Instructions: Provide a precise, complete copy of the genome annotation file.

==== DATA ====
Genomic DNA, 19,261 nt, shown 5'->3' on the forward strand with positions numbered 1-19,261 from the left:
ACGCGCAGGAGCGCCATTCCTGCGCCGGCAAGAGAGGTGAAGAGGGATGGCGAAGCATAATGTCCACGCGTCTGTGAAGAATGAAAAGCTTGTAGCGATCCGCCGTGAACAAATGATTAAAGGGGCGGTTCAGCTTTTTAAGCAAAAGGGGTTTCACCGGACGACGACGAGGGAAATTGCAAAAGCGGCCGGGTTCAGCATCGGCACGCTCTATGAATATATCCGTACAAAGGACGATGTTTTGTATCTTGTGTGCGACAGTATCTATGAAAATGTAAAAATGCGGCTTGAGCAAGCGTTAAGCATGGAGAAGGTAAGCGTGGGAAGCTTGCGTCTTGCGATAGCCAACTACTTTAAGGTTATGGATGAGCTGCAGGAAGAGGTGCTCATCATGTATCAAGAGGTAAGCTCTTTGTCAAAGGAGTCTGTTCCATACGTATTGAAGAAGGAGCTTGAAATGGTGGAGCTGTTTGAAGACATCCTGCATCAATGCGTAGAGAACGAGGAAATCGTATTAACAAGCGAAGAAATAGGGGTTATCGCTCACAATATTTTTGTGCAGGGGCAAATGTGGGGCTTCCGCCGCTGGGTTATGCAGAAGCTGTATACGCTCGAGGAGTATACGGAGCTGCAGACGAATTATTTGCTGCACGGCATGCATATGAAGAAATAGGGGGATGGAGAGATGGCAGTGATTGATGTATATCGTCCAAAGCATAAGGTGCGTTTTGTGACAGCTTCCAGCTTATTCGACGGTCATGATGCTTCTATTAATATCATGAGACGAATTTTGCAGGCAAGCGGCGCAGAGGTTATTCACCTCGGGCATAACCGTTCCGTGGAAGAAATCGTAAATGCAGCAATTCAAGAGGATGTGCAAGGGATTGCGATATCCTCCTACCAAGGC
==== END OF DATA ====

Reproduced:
Genomic DNA, 19,261 nt, shown 5'->3' on the forward strand with positions numbered 1-19,261 from the left:
ACGCGCAGGAGCGCCATTCCTGCGCCGGCAAGAGAGGTGAAGAGGGATGGCGAAGCATAATGTCCACGCGTCTGTGAAGAATGAAAAGCTTGTAGCGATCCGCCGTGAACAAATGATTAAAGGGGCGGTTCAGCTTTTTAAGCAAAAGGGGTTTCACCGGACGACGACGAGGGAAATTGCAAAAGCGGCCGGGTTCAGCATCGGCACGCTCTATGAATATATCCGTACAAAGGACGATGTTTTGTATCTTGTGTGCGACAGTATCTATGAAAATGTAAAAATGCGGCTTGAGCAAGCGTTAAGCATGGAGAAGGTAAGCGTGGGAAGCTTGCGTCTTGCGATAGCCAACTACTTTAAGGTTATGGATGAGCTGCAGGAAGAGGTGCTCATCATGTATCAAGAGGTAAGCTCTTTGTCAAAGGAGTCTGTTCCATACGTATTGAAGAAGGAGCTTGAAATGGTGGAGCTGTTTGAAGACATCCTGCATCAATGCGTAGAGAACGAGGAAATCGTATTAACAAGCGAAGAAATAGGGGTTATCGCTCACAATATTTTTGTGCAGGGGCAAATGTGGGGCTTCCGCCGCTGGGTTATGCAGAAGCTGTATACGCTCGAGGAGTATACGGAGCTGCAGACGAATTATTTGCTGCACGGCATGCATATGAAGAAATAGGGGGATGGAGAGATGGCAGTGATTGATGTATATCGTCCAAAGCATAAGGTGCGTTTTGTGACAGCTTCCAGCTTATTCGACGGTCATGATGCTTCTATTAATATCATGAGACGAATTTTGCAGGCAAGCGGCGCAGAGGTTATTCACCTCGGGCATAACCGTTCCGTGGAAGAAATCGTAAATGCAGCAATTCAAGAGGATGTGCAAGGGATTGCGATATCCTCCTACCAAGGC